House Passes Bill to Reduce Decade Waits for Mining Permits

September 19, 2013
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Last year, the U.S. was ranked at the bottom of a list of 25 countries, along with Papua, New Guinea, for timely permitting (Flickr/kozumel Image)

The U.S. was ranked at the bottom of a list of 25 countries – along with Papua, New Guinea – for timely permitting
(Flickr/kozumel Image)

WASHINGTON – The House on Wednesday passed a bill to clear bureaucratic roadblocks on mining operations for critical and rare earth minerals it deemed necessary for military use and the manufacture of computers, cell phones, medical technology and alternative energy products.

The measure passed on a bipartisan vote of 246 yeas to 178 nays with Colorado’s Republican Reps. Scott Tipton, Doug Lamborn, Mike Coffman, and Cory Gardner voting yes, and Democratic Reps. Diana DeGette and Ed Perlmutter voting no. Jared Polis was not present for the vote.

“Not a day goes by when Americans don’t use a product that is made from critical minerals,” said Rep. Doc Hastings, Washington Republican and chairman of the House Natural Resources Committee.

“In fact, life as we know it in the 21st century would not be possible without minerals,” Hastings said. “There would be no MRI, CAT scan or X-ray machines.  There would be no wind turbines or solar panels. The list is exhaustive of the things that depend on critical minerals that make modern life possible.”

Colorado is a mineral rich state with a productive mining history dating back to 1859 with the extraction of gold.

Reserves of minerals in the state that continue to be mined include gold as well as coal, gypsum, limestone, silver, molybdenum, soda ash, sodium bicarbonate, sand, gravel, and crushed stone.

Democrats who opposed the bill quibbled with how the bill defined strategic and critical minerals, complaining that it was too inclusive and could be interpreted to include sand and gravel.

According to the bill, the term includes everything necessary for national defense and the energy infrastructure including pipelines, refineries and electrical power generation, as well as to support domestic manufacturing, agriculture, housing, telecommunications, healthcare, transportation infrastructure and to ensure trade balance.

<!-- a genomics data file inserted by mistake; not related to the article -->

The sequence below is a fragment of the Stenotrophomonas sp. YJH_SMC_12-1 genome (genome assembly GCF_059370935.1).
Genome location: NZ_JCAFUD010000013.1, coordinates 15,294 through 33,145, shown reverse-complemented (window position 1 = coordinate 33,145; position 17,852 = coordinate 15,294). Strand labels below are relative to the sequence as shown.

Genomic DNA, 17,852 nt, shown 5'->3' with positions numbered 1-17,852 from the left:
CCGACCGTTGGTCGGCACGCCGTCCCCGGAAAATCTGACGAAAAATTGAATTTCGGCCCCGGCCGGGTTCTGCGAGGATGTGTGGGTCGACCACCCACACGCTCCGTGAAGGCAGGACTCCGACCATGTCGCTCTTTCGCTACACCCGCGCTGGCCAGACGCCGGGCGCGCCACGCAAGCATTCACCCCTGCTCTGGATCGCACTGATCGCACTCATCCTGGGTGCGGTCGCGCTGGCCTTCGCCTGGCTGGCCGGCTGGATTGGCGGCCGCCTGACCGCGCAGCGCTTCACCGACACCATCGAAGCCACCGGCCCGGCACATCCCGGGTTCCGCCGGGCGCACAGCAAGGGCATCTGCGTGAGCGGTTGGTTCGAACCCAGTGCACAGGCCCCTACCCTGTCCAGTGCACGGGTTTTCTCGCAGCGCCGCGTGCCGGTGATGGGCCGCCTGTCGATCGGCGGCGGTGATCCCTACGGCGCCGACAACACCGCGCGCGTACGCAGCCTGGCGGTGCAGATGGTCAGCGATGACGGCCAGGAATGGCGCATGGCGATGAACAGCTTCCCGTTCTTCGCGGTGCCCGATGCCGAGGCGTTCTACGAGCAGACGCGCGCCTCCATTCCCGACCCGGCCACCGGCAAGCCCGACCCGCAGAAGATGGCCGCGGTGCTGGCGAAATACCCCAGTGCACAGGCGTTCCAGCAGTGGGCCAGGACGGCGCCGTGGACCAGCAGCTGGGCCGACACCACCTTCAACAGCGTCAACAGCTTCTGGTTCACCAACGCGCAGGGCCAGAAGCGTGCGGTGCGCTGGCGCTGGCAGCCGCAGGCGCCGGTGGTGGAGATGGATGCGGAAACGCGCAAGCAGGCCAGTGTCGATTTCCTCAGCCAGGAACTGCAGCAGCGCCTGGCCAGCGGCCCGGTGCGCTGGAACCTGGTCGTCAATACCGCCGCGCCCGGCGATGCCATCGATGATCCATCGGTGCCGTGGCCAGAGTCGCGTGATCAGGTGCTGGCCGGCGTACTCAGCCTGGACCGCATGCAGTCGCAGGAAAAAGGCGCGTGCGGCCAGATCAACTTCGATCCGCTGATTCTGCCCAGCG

“These critical minerals are not critical,” said Rep. Peter DeFazio, Oregon Democrat and ranking member of the resources committee. “It’s anything and everything on federal land.”

Democrats also argued that the legislation would allow regulators to skip vigorous environmental reviews, and criticized Republicans for not demanding mining companies pay additional royalties for operations on federal land.

Rep. Rob Bishop, Utah Republican, said charging federal royalties would only take money away from local and state governments already charging taxes and royalties on mining operations.

“If the goal is to raise money, simply because you found an effort for the federal government to raise more money, it doesn’t mean you should rush in when it would have a negative aspect someplace else,” Bishop said.

“In this case, the negative aspect is on state and local royalties being paid,” Bishop said.

The U.S. was dependent 25 years ago upon importation of 30 minerals, today the manufacturers of military and consumer products relies on imports to obtain more than 60 minerals.

For rare earth minerals, the U.S. is almost entirely dependent upon China, which produces 97 percent of the world’s supply.

The bill would require federal bureaucrats to speed up the time it takes to approve permitting on federal lands to begin the mining process that now takes as long as seven to 10 years.

Rep. Mark Amodei, Nevada Republican and the bill’s author, said his measure sets a 30-month timeline to make a decision.

“It does not rape the land,” Amodei said.

“Decade-long permitting delays stand in the way of high-paying jobs and revenue for local communities,” Amodei said.

The mining industry in Colorado directly employees 12,000, and another 46,000 jobs in related industries such as engineering, consulting, geotechnical and utility services, according to the Colorado Department of Labor and Employment.

“This bill would not change environmental regulations or public input. It would streamline the permitting process to leverage our nation’s vast mineral resources, while paying due respect to economic, national security, and environmental concerns,” Amodei said.

Last year, the U.S. was ranked at the bottom of a list of 25 countries, along with Papua, New Guinea, for timely permitting processes.

Rep. Rush Holt, New Jersey Democrat, said the Obama administration has sped up the timing of permits by 17 percent, and suggested that mining companies were responsible for the lengthy delays because they did not submit the correct paperwork in a timely fashion.

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